SEGAR’S STORY : In conversation with Raja Segar on his 25 years at Kala Pola.
By Natalie Soysa
Raja Segar is one of Sri Lanka’s finest contemporary artists; his paintings and sculptures have brought him global recognition, having been exhibited at galleries across Australia, England and India. Born in 1959, Segar came from a humble background and simple family life. After he finished school at St. Michael’s College, he secured himself what he thought would be a steady job at Ceylon Cold Stores as an accountant. Dissatisfied with his job, Raja turned to his longtime hobby of drawing during his spare time. Noticing that greeting cards in the country were Western in look and feel, his first work as an artist would be the creation of Sri Lankan greeting cards featuring local life and cultural themes. His work was noticed almost instantly, and his accountancy job was soon forgotten. Raja Segar the artist, was born.
Today, Raja is a living legend who insists that his local popularity has grown immensely through Kala Pola, having been among the first artists to exhibit when the art fair launched in 1993. In fact, the last 25 years of Kala Pola’s colourful history has seen Segar’s work exhibited several times. Today, even his fashion-designer daughter exhibits at Kala Pola alongside her dad, solidifying their family history and connection with an art market that has created many new buyers and fans of their work.
We spoke with Raja Segar recently about his life, work and love for Kala Pola. Sitting down at the busy coffee shop inside Colombo’s Fairway Hotel in Colombo that features several of Segar’s monographs. Raja began to sketch for us as he told us his story:
Q: Can you introduce yourself to our readers?
Raja: My real name is Rajasegar, but I sign my paintings as Segar. At my very first exhibition held at the Alliance Française; the director at the time was one Mr. Gutle who mistakenly called me Segar and suddenly the name stuck with me.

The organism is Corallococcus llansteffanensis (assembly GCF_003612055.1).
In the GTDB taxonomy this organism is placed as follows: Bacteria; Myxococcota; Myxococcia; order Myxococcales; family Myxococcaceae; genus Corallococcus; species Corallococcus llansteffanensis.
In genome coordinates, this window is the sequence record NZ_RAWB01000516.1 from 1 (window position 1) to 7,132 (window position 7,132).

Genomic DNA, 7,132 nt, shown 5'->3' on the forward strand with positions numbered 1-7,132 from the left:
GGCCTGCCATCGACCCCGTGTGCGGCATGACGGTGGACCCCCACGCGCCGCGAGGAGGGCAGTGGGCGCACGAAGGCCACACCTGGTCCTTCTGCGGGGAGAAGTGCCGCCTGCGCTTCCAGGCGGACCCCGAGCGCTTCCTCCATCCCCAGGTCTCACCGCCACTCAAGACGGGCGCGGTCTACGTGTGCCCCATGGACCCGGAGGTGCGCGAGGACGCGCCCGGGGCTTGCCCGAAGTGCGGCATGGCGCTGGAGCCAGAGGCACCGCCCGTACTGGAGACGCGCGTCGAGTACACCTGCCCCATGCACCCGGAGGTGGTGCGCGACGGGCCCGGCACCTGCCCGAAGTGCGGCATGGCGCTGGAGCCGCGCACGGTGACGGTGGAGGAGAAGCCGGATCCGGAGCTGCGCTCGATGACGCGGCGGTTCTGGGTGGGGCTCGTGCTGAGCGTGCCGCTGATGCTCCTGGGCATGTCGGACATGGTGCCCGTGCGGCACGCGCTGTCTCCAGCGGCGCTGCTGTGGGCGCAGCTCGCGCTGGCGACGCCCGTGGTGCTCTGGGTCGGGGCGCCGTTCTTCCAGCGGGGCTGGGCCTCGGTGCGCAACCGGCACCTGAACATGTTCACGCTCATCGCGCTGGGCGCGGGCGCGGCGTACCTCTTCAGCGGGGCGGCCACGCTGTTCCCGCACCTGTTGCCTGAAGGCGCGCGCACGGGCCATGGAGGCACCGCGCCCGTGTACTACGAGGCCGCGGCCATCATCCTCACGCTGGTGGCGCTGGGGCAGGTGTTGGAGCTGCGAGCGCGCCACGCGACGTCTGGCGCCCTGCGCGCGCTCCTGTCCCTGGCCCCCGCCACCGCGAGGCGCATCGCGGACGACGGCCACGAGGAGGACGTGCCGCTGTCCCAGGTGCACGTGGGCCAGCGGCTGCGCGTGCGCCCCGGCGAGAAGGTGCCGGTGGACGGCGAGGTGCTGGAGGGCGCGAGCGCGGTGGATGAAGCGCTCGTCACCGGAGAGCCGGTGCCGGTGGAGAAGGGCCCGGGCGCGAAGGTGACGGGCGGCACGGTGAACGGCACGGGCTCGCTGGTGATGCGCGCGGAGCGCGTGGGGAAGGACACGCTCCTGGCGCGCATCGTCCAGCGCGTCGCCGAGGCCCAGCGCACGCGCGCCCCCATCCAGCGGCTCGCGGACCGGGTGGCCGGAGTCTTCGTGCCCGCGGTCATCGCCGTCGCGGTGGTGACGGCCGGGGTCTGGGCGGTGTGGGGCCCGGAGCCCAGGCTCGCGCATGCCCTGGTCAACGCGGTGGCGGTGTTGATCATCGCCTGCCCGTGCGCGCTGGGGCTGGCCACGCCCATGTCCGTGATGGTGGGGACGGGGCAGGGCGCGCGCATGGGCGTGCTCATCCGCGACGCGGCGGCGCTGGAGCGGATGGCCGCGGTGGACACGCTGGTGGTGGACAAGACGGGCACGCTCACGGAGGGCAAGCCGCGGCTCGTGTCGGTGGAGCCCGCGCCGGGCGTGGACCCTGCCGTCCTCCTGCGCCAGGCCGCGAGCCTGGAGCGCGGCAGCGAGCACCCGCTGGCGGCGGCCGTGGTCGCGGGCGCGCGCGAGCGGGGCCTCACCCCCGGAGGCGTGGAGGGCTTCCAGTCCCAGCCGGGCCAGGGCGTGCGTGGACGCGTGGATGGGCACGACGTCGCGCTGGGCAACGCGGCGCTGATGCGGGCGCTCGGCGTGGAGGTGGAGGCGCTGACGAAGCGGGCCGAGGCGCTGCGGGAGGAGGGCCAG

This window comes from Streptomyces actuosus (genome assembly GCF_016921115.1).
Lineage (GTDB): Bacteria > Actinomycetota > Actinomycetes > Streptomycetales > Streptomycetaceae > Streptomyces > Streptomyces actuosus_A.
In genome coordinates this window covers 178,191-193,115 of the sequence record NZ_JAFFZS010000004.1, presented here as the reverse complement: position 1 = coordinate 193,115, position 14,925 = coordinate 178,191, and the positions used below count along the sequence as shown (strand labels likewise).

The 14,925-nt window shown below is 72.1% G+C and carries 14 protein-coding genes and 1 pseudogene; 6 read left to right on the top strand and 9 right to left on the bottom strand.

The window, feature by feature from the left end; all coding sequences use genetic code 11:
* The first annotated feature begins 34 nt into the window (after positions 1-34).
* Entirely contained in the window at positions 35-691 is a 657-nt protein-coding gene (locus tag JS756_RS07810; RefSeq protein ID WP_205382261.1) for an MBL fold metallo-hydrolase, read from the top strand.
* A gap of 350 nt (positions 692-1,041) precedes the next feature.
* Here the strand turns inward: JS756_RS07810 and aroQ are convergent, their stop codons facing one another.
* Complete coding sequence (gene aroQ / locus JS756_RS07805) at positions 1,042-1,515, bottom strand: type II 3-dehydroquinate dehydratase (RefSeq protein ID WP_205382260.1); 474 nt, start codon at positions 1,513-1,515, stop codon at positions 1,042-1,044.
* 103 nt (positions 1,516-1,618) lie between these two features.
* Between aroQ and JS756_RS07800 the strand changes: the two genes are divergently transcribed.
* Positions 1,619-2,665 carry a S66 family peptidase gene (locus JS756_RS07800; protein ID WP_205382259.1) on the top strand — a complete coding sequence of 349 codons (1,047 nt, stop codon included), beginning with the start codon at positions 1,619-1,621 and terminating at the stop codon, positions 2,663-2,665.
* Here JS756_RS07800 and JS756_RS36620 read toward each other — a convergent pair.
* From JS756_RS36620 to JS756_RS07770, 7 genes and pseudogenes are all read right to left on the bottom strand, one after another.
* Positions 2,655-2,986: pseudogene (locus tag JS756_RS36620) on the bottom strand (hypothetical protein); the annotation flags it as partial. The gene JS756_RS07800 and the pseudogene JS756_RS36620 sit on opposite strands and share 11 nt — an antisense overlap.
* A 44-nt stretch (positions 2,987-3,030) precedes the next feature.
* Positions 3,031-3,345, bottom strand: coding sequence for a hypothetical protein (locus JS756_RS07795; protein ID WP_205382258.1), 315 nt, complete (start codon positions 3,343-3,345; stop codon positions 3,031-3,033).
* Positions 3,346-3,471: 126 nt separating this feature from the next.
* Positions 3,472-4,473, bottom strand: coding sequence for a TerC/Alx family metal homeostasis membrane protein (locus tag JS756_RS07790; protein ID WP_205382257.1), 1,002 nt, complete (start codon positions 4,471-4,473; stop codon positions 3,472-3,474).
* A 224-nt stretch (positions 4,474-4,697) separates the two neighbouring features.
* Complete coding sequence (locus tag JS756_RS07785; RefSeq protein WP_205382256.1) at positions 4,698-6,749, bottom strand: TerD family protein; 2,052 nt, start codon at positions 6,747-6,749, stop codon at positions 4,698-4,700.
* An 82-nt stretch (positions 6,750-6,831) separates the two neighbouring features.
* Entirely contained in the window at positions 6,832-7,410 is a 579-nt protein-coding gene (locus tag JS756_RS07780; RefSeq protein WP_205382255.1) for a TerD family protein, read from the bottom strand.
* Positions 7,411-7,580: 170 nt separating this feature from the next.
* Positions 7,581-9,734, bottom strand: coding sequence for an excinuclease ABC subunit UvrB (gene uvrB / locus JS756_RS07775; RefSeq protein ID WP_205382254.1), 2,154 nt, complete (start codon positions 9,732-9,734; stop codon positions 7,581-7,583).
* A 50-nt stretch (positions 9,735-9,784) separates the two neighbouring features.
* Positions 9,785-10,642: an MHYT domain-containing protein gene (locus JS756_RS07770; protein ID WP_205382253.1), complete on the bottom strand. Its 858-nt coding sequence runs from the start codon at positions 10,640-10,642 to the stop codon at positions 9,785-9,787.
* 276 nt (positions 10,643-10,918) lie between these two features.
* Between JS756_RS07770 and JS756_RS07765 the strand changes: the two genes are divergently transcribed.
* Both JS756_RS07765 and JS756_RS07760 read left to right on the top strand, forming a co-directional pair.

Q: How long have you been an artist?
Raja: I resigned from my job at Ceylon Cold Stores 30 years ago. That’s how long I’ve been an artist.
Q: What are the different mediums you create art in?
Raja: My work is mainly in water colours, acrylic and oil on canvas. I also create mixed media work, combing oil and acrylic. My work is also available in monograph form. My annual art calendar is created more as an advertisement than a sale, but it also available like this.
Q: How long have you been an artist at Kala Pola?
Raja: From the very beginning, the first Kala Pola itself. I exhibited almost every year – and not only paintings. Some years I present calendars, greeting cards and monograph prints. This year, even my daughter will be exhibiting as a fashion designer.
Q: Can you tell us about your experience at the first Kala Pola?
Raja: Kala Pola was very good. It was a huge crowd that came out and became the only opportunity for a large audience to access local art. Even at the very beginning there were so many artists. I think about 100 painters.
Q: How do you feel the John Keells Foundation has shaped Kala Pola in the last 24 years?
Raja: The process is professional, and it is organized well. There is a lot more than art to experience. There is music, lighting and entertainment the whole day. The lighting has made it possible for the fair to go on into the night.
Q: Why have you continued to exhibit at Kala Pola for 25 years?
Raja: Because if you have a solo exhibition and invite people, the turnover will be just 10% of the invites sent. It is very difficult to get people to come to your exhibition. At Kala Pola, there are thousands that gather to see art. I once met a guy from Ecuador who came to Sri Lanka especially for Kala Pola. We don’t need to spend time promoting ourselves because we know we can come to Kala Pola and meet buyers every year.
Q: How profitable has Kala Pola been for you as an artist?
Raja: If you exhibit at a gallery, you have to pay thousands to rent the space. At Kala Pola, we just pay Rs.500/- and the return has been enormous. So why should an artist miss this opportunity? To engage in an art market like this is expensive in other countries. Our art market is small. Our art collectors are small. Still we haven’t gotten into the trend of investing in art, like our Indian neighbours for instance.
Q: What does Kala Pola mean to you personally?
Raja: A market that guarantees a sale without us needing to market ourselves as artists. It’s also a way to meet new artists and see new work. As an artist myself, I feel this interaction between artists is very important.
The 25th anniversary of Kala Pola, Sri Lanka’s celebrated open air street fair presented by The George Keyt Foundation and the John Keells Group, takes place on Sunday 25th February 2018 along the sidewalks at Ananda Coomaraswamy Mawatha. Free of charge and open to the public, it opens at 8.00 am and continues until 9.00 pm.